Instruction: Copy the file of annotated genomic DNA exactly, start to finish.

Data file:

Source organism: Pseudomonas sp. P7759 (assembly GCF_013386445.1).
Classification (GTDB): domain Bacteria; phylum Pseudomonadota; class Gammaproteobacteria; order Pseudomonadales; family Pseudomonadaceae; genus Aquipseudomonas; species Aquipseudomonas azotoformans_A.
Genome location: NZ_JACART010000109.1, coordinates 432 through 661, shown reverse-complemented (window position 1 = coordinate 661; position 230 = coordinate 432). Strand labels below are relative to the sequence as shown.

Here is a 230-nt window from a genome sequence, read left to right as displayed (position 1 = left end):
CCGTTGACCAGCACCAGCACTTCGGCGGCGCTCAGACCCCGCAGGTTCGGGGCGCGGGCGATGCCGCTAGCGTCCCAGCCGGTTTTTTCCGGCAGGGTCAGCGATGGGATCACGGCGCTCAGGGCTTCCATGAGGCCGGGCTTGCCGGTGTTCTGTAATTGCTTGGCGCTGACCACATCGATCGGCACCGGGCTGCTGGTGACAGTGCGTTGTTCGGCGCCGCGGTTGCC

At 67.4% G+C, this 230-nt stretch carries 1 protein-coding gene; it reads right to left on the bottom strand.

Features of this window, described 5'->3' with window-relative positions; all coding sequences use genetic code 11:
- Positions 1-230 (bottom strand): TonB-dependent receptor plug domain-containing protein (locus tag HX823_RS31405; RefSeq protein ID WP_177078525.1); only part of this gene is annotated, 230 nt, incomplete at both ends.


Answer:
Source organism: Pseudomonas sp. P7759 (assembly GCF_013386445.1).
Classification (GTDB): domain Bacteria; phylum Pseudomonadota; class Gammaproteobacteria; order Pseudomonadales; family Pseudomonadaceae; genus Aquipseudomonas; species Aquipseudomonas azotoformans_A.
Genome location: NZ_JACART010000109.1, coordinates 432 through 661, shown reverse-complemented (window position 1 = coordinate 661; position 230 = coordinate 432). Strand labels below are relative to the sequence as shown.

Here is a 230-nt window from a genome sequence, read left to right as displayed (position 1 = left end):
CCGTTGACCAGCACCAGCACTTCGGCGGCGCTCAGACCCCGCAGGTTCGGGGCGCGGGCGATGCCGCTAGCGTCCCAGCCGGTTTTTTCCGGCAGGGTCAGCGATGGGATCACGGCGCTCAGGGCTTCCATGAGGCCGGGCTTGCCGGTGTTCTGTAATTGCTTGGCGCTGACCACATCGATCGGCACCGGGCTGCTGGTGACAGTGCGTTGTTCGGCGCCGCGGTTGCC

At 67.4% G+C, this 230-nt stretch carries 1 protein-coding gene; it reads right to left on the bottom strand.

Features of this window, described 5'->3' with window-relative positions; all coding sequences use genetic code 11:
- Positions 1-230 (bottom strand): TonB-dependent receptor plug domain-containing protein (locus tag HX823_RS31405; RefSeq protein ID WP_177078525.1); only part of this gene is annotated, 230 nt, incomplete at both ends.